Though its labeled Ferd's Bog, this panorama was actually taken up the road from Big Moose Inn along the Crooked Lake pathway. Its a 2.5 mile path that circles a hidden lake, and was the location where I found my first fall warblers of the year (how embarrassing...). I ran into a small flock of Yellow-rumped Warblers (Dendroica coronata)and Black-throated Blue Warblers (Dendroica caerulescens) and got nice looks through the binoculars. Farther along the path a Pileated Woodpecker (Dryocopus pileatus) was belting out its 'WIK-WIK-WIK...' song. I couldn't bring it closer w/ the BirdJam. The highlight of the walk had to be seeing a huge tree with 10 ft girth growing atop a large boulder with no soil around. Erosion over the years must've exposed the boulder and root system. Cool.

16 Sep 2010

I had originally planned to drive to the Moose River Plains for some birding, but the dirt road was extremely rough. I didn't want to risk the Ford Fusion on it, so I turned around and headed back to Ferd's Bog. Glad I did.

I decided to hike the bog mat around the perimeter of the lake to see if I could pick up some birds. Not 150' from the boardwalk when I heard a pair of Boreal Chickadees (Poecile hudsonicus) singing along the edge of the woods. Try as I might, though, the birds wouldn't come out into the open. I did attract a pair of Chestnut-sided Warblers (Dendroica pensylvanica) but couldn't photograph them through the trees.

I picked my way out to open water where I spotted 3 Wood Ducks swimming in the open. They were too far away to digiscope, besides, I had no secure ground to plant the tripod. A pair of American Kestrels were flying back and forth along the far shoreline.

Just then 3 Gray Jays (Perisoreus canadensis) approached from the far shoreline and landed just feet away from me. In my panic I dropped the scope and tripod to the bog mat and fired away w/ the D300 and Sigma 400mm. With binocs around my neck I was choking myself as I photographed a beautiful bird against the light sky. They stayed only a few moments to check me out, then flew off to the woods behind me. Still, I managed a few nice keepers and got to enjoy them up close! Woo-hoo!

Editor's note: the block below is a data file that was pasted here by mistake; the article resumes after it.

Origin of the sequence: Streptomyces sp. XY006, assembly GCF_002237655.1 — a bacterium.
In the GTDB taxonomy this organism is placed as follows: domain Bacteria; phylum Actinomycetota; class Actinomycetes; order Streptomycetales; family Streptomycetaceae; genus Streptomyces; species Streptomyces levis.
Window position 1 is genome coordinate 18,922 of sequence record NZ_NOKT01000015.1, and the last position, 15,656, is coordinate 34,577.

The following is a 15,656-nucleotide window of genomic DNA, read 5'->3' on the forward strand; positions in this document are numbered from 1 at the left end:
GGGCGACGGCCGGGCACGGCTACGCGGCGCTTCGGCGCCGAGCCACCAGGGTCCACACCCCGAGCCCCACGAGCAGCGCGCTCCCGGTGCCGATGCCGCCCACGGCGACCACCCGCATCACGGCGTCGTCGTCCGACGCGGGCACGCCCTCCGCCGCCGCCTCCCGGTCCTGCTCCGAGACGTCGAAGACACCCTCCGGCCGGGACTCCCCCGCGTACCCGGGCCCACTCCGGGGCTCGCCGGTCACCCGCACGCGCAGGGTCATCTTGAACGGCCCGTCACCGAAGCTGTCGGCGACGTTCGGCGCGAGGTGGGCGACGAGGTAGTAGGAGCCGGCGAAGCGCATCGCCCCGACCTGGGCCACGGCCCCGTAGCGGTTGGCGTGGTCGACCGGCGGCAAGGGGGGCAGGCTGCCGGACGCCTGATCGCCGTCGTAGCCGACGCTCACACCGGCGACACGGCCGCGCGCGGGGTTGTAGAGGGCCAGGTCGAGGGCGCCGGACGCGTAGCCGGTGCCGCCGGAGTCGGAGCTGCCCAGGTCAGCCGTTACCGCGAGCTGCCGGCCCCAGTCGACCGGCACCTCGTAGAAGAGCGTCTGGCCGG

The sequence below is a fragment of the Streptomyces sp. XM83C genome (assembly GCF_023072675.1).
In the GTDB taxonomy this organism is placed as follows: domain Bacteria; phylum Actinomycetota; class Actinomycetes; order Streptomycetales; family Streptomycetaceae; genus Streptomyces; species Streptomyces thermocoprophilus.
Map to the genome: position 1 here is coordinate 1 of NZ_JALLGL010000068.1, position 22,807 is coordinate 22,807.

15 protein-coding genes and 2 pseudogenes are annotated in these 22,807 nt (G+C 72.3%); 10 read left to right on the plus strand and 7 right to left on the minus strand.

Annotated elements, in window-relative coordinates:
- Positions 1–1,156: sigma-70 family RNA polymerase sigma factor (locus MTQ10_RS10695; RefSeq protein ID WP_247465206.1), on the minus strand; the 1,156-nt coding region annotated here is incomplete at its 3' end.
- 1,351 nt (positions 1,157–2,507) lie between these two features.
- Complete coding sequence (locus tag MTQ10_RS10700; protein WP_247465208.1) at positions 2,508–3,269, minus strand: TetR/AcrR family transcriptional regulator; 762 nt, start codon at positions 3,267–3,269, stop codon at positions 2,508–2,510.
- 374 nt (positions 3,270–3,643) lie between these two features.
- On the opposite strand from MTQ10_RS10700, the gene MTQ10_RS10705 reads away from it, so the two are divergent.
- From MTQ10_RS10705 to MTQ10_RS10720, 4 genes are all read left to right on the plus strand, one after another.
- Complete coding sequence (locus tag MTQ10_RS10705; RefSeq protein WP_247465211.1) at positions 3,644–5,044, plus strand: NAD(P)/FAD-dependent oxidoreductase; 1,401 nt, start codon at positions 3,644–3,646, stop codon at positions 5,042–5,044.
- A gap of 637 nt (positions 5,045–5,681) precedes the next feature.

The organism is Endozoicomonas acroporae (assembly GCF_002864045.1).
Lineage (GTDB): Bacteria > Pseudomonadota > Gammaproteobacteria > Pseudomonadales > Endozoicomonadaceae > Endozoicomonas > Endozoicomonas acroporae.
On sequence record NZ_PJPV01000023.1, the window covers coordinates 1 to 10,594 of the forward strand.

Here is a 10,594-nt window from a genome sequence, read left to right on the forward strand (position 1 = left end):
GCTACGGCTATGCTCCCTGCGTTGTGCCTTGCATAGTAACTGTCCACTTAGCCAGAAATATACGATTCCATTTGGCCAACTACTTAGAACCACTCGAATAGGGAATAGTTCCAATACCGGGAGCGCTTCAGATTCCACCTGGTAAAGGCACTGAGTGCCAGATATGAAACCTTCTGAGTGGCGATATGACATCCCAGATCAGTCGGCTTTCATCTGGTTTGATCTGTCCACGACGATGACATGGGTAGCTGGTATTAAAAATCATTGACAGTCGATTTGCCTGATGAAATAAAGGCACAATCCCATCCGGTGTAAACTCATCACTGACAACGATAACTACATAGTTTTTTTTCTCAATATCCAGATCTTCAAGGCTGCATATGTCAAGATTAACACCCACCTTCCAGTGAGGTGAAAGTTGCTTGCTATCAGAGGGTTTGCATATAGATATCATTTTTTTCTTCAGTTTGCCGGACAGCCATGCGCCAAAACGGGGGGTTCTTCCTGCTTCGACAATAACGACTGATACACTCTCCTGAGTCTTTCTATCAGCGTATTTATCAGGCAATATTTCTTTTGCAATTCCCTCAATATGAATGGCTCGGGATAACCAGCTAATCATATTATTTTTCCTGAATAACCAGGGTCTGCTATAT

Deciding to head back I picked my way through vegetation, taking care to avoid stepping on anything delicate. Hoping to get back to the boardwalk I walked directly across the bog mat, but soon came upon some open water. While backtracking I got stuck in an area with tussocks of grass, and while hopping to a (presumed) secure patch of ground, I slipped and fell into the muck. One leg sank to my hip, and I had to fight to keep the camera/lens/scope from getting soaked. It took a good few minutes to secure myself and pull myself out, but not w/o getting a couple of soakers.

Sloshing back to the boardwalk, I stopped only briefly to capture a few more pics of the nearby vegetation, then decided I needed to get back to the hotel and shower off before I get any poison sumac (my last bog trip resulted in a full-body rash so I was extremely leery of my sensitization).

Problem was, though, my buddy/boss Mike I. was at a business conferene giving a poster of mine and needed information. This required driving into town where I could get a cell phone connection, so instead of driving in one direction to go back to the hotel (no phone service) I drove to town to talk to him. Once that session was over, I figured I could grab a quick sandwich and head back, but the sandwich took forever to make, and I now had the opportunity to visit Robin (who was now on her lunch break). So, after visiting w/ her a bit, I drove back and cleaned up. Luckily, no reactions to bog flotsam (yay).

Timing couldn't have been better, 'cause no sooner did I reach the Big Moose Inn that the skies opened up for heavy rains. They wouldn't cease for the next 2 days, and we were ready to head home. So, Gray Jays put a nice ending to a wonderful bog trip!

Click here for slide show of all images taken during the trip!  Hope you enjoyed.


forestal said...

wonderful post taking through a nice time in the area. very nice photos too.


stephenn richardsonn said...

Thanks for sharing wonderful post.